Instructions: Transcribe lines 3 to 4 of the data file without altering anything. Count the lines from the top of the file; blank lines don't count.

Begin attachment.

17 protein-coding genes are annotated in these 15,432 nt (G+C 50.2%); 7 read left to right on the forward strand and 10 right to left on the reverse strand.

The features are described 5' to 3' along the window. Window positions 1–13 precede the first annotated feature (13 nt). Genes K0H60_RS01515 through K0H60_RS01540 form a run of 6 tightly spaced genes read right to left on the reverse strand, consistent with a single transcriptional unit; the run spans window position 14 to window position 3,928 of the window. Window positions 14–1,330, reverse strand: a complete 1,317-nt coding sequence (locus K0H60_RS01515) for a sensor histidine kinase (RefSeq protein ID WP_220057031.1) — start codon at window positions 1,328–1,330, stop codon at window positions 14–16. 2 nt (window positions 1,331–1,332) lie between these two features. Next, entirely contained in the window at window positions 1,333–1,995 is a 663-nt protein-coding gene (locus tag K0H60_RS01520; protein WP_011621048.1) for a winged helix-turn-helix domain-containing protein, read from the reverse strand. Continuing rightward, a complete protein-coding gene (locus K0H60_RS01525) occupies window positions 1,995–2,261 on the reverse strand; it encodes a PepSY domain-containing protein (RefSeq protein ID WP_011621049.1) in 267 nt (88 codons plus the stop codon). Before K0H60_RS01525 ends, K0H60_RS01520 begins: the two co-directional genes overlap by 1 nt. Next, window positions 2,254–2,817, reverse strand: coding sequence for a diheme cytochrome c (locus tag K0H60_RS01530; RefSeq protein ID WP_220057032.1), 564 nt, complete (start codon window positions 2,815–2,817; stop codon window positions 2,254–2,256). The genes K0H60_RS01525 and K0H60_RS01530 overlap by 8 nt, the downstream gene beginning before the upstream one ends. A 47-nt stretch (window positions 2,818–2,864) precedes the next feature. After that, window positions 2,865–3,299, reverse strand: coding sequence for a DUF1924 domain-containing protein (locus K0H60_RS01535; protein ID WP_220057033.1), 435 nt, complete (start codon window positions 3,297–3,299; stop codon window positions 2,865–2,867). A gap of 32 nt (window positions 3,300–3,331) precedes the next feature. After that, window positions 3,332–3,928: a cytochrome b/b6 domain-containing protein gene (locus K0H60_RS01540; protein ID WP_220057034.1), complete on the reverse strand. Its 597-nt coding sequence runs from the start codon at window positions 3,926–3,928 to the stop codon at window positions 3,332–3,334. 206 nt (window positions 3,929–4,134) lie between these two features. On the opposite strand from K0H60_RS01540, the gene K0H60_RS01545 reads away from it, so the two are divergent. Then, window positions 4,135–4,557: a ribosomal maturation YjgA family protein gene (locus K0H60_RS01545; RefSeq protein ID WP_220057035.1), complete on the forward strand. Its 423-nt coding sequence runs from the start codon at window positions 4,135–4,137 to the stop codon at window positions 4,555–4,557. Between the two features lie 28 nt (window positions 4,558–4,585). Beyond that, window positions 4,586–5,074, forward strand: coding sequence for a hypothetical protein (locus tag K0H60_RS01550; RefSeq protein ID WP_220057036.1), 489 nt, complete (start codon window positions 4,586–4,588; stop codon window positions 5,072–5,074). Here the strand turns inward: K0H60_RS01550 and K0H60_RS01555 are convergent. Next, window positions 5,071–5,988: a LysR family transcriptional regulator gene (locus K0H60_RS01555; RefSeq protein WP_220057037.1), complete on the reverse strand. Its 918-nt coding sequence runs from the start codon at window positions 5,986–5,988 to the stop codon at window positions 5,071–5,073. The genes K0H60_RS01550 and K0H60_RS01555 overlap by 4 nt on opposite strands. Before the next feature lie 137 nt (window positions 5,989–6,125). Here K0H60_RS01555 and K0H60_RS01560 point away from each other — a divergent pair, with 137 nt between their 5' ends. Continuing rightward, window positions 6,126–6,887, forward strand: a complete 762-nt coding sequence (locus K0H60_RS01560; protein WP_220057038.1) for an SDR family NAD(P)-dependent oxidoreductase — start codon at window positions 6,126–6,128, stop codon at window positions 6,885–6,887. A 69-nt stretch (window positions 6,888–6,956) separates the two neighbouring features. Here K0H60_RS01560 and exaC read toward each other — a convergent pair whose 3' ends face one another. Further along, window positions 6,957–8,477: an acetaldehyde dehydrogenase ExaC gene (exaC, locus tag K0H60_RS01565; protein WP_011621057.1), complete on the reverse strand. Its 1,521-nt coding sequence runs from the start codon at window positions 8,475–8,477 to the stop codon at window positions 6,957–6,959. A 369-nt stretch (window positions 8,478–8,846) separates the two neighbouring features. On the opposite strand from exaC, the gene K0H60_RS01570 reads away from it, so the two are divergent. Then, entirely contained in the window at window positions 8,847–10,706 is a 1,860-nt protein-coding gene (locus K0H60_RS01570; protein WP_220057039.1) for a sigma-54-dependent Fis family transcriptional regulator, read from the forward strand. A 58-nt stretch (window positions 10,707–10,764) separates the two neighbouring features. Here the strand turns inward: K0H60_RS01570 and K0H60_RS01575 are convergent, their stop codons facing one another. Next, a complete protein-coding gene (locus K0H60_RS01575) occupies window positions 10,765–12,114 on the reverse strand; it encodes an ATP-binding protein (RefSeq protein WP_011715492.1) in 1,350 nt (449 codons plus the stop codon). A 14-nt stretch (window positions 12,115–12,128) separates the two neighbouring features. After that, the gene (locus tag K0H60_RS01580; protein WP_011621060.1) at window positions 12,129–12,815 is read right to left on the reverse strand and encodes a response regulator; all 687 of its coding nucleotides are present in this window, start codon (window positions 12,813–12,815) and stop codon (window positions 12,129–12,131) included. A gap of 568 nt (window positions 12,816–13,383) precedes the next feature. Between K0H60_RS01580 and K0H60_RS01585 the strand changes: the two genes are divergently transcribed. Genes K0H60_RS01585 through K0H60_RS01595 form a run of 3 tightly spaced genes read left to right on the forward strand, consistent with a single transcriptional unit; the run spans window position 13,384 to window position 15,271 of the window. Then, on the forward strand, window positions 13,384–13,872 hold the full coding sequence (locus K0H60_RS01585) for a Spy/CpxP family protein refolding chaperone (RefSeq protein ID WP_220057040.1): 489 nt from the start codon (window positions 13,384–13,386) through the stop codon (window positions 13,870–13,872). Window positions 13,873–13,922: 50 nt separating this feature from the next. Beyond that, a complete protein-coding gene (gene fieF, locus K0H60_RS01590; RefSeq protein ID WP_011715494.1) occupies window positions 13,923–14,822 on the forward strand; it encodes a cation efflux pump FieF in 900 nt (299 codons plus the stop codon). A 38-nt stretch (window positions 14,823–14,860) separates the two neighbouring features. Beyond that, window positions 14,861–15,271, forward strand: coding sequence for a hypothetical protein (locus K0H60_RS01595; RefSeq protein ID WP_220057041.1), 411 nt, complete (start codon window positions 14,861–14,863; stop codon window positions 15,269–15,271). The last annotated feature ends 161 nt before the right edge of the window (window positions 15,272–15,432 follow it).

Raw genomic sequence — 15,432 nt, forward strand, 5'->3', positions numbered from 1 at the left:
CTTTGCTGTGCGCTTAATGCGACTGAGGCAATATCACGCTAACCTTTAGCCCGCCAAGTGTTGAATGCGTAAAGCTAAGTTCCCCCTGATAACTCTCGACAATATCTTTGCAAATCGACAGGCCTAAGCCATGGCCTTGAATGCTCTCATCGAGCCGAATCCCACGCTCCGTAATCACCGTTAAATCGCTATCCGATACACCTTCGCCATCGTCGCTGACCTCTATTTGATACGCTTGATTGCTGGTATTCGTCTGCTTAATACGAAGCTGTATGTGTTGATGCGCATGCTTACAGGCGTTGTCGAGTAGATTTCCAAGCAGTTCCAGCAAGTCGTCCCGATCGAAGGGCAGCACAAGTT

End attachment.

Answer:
Raw genomic sequence — 15,432 nt, forward strand, 5'->3', positions numbered from 1 at the left:
CTTTGCTGTGCGCTTAATGCGACTGAGGCAATATCACGCTAACCTTTAGCCCGCCAAGTGTTGAATGCGTAAAGCTAAGTTCCCCCTGATAACTCTCGACAATATCTTTGCAAATCGACAGGCCTAAGCCATGGCCTTGAATGCTCTCATCGAGCCGAATCCCACGCTCCGTAATCACCGTTAAATCGCTATCCGATACACCTTCGCCATCGTCGCTGACCTCTATTTGATACGCTTGATTGCTGGTATTCGTCTGCTTAATACGAAGCTGTATGTGTTGATGCGCATGCTTACAGGCGTTGTCGAGTAGATTTCCAAGCAGTTCCAGCAAGTCGTCCCGATCGAAGGGCAGCACAAGTT